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WORLD NEWS - April 17th, 2011

发布日期:4-17-2011

我们勤劳的会员“babyface”于2011年4月17日发布了关于这篇文章的精华帖子,全文如下:

It is 00:30 universal time, here now the news in VOA Special English. I'm Christopher Cruise reporting live from Washington.

Forces loyal to Libyan leader Moammar Gadhafi fired on rebels near the eastern city of Adjabiya Saturday. Medical workers and rebels say at least six people were killed in the attack. Sixteen others were wounded. There was also fighting Saturday in the oil town of Brega. And a rebel spokesman told the Reuters news agency that government forces fired at least 100 cluster bombs into a business area in Misrata Saturday. Cluster bombs explode into smaller bombs and can cause damage over a wide area. They have been banned by most countries. Libya's officials deny using the bombs.

Syrian President Bashar al-Assad says he expects the government to end its state of emergency laws next week. Mr. Assad made the announcement Saturday during a speech to his new Cabinet. The speech was broadcast to the nation. The laws have been in place for almost 50 years. They limit the rights of Syrians and give security forces great power to arrest people. Anti-government protestors have been demanding an end to the laws.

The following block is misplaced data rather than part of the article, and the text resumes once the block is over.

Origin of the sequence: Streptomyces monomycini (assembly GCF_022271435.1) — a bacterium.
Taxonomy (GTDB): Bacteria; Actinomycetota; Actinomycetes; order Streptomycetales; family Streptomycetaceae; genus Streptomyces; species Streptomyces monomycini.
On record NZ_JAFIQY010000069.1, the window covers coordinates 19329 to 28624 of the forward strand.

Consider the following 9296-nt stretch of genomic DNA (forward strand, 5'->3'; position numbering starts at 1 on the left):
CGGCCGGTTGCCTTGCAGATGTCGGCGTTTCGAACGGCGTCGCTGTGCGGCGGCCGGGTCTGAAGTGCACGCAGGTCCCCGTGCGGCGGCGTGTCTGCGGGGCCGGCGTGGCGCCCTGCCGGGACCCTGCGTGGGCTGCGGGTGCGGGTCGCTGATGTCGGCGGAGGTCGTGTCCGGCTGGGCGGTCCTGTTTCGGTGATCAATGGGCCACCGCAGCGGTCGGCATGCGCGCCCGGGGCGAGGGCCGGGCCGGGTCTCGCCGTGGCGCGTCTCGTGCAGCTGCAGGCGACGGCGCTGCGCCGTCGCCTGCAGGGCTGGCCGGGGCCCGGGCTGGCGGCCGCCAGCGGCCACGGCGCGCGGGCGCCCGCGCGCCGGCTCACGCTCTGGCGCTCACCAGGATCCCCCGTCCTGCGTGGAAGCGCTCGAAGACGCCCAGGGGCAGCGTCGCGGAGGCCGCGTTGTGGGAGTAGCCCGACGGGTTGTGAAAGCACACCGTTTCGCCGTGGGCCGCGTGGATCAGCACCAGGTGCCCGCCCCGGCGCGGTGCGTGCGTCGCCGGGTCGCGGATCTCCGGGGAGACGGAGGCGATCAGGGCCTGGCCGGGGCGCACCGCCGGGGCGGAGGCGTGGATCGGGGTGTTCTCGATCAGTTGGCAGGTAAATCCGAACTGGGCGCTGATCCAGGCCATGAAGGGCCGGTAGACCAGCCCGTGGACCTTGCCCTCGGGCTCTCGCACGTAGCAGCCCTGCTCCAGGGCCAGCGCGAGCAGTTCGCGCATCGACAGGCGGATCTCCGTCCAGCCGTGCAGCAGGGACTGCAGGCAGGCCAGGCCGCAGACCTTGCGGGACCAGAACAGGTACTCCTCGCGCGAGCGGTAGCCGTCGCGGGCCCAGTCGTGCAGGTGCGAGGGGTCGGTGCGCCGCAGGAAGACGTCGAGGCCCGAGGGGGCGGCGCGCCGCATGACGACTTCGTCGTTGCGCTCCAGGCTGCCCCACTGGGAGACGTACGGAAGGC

Suspected militants attacked soldiers in the capital of Algeria late Friday killing at least 13 of them. Security officials said at least one of the attackers was also killed. The attack took place about 130 kilometers from the capital. Officials said security forces searched for the attackers in a forest where members of al-Qaida in the Islamic Maghreb often hide. The attack happened as President Abdelaziz Bouteflika was making a speech to the nation announcing constitutional reforms. He said he will change the country's election laws and he promised free and fair elections. He also said he wants to strengthen democracy in  Algeria. Several pro-democracy groups have gathered recently calling for reform. In response to protests, two months ago, the President ended a state of emergency that had been in effect in Algeria for 19 years.

Hundreds of supporters of the ousted former President of Tunisia have gathered in Tunis, the capital. Tunisia's state news agency says former ministers and high level officials were among those who gathered in the city on Saturday. It was the first gathering of members of the now illegal political party of ousted President Zine el-Abidine Ben Ali. Anti-government demonstrations led to Mr. Ben Ali's resignation in January. Protestors said it was unfair for the new government to rule that former party officials and government ministers could not compete in elections set for July. They said they are all Tunisians. The court dismissed the party in March. Pro-democracy activists had demanded the move after Mr. Ben Ali was ousted. The justice minister is preparing criminal charges against Mr. Ben Ali and his family and supporters.

You are listening to the news in VOA Special English coming to you live from Washington.